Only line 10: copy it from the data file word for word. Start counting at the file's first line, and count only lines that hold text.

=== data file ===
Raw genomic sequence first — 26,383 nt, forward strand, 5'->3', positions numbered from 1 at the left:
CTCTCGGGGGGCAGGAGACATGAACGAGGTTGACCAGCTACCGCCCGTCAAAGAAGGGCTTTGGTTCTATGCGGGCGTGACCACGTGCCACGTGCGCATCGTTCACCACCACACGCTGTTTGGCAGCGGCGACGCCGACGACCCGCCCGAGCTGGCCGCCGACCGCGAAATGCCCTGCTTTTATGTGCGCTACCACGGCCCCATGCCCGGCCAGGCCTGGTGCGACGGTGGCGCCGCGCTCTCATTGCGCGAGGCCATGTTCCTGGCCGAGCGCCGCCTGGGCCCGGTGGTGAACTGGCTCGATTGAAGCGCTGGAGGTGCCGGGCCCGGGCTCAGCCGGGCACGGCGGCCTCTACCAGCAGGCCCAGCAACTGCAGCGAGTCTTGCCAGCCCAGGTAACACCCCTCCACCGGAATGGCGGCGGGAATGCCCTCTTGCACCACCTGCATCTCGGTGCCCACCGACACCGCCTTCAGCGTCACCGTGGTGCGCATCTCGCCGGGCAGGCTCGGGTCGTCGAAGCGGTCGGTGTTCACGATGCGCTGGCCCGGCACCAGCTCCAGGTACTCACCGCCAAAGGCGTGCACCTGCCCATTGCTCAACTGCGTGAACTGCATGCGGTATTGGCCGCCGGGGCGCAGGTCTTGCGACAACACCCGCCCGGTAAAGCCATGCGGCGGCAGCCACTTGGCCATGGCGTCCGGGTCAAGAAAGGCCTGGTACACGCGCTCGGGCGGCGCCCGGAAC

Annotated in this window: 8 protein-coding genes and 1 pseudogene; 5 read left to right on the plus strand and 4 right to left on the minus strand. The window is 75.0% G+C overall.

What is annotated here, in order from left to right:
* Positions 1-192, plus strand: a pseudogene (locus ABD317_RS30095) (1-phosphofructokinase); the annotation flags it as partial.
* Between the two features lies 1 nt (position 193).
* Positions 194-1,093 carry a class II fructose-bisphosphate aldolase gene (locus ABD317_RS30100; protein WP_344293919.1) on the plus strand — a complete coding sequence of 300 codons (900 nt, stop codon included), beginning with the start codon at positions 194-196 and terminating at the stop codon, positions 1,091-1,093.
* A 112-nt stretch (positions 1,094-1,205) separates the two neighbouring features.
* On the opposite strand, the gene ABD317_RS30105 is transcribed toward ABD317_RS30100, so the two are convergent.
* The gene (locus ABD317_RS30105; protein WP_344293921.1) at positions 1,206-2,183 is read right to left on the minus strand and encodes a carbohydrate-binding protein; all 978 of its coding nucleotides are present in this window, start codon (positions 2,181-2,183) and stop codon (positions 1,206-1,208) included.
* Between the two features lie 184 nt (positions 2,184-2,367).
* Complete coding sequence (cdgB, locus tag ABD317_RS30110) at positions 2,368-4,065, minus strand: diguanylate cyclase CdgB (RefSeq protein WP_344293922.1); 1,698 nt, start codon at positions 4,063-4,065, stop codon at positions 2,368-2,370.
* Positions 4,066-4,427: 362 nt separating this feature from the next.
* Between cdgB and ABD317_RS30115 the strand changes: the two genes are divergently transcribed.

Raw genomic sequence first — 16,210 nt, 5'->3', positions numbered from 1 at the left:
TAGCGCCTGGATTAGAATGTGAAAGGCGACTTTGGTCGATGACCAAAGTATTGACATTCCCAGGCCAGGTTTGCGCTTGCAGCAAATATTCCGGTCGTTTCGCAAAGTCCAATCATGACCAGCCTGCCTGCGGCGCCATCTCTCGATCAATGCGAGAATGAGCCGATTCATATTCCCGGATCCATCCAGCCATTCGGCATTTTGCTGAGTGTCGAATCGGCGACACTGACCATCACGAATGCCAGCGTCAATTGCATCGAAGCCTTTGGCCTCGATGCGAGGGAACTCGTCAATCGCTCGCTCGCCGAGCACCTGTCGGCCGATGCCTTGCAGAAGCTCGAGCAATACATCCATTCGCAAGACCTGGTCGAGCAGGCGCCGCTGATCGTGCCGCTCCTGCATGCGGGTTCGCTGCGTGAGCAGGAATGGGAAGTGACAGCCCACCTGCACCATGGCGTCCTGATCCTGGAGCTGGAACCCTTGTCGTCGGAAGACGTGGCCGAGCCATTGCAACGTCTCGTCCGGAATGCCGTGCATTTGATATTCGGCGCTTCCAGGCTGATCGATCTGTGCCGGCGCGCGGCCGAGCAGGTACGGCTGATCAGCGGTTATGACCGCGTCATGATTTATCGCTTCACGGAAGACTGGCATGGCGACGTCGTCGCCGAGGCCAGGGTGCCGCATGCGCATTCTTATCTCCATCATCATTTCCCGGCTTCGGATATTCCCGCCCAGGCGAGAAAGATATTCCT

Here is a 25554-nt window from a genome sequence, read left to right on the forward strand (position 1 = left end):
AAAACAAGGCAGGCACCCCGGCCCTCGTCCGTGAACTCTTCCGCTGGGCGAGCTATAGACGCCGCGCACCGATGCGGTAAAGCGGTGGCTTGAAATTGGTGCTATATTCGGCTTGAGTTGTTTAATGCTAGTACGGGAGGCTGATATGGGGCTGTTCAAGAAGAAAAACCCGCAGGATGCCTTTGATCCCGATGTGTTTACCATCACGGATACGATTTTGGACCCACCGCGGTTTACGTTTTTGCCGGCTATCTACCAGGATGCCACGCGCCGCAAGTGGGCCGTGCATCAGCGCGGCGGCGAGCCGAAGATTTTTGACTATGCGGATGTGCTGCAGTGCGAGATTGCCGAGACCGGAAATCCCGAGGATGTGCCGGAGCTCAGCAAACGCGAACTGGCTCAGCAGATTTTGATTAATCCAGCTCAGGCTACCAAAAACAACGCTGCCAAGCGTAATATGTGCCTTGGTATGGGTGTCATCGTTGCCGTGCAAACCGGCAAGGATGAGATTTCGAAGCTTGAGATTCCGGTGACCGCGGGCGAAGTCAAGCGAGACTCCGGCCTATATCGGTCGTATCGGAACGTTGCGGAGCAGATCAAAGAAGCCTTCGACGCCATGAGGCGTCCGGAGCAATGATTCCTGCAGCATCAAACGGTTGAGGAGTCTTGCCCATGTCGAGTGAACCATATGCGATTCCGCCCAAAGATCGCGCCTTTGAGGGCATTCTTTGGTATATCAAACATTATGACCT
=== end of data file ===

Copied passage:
* The gene (locus ABD317_RS30105; protein WP_344293921.1) at positions 1,206-2,183 is read right to left on the minus strand and encodes a carbohydrate-binding protein; all 978 of its coding nucleotides are present in this window, start codon (positions 2,181-2,183) and stop codon (positions 1,206-1,208) included.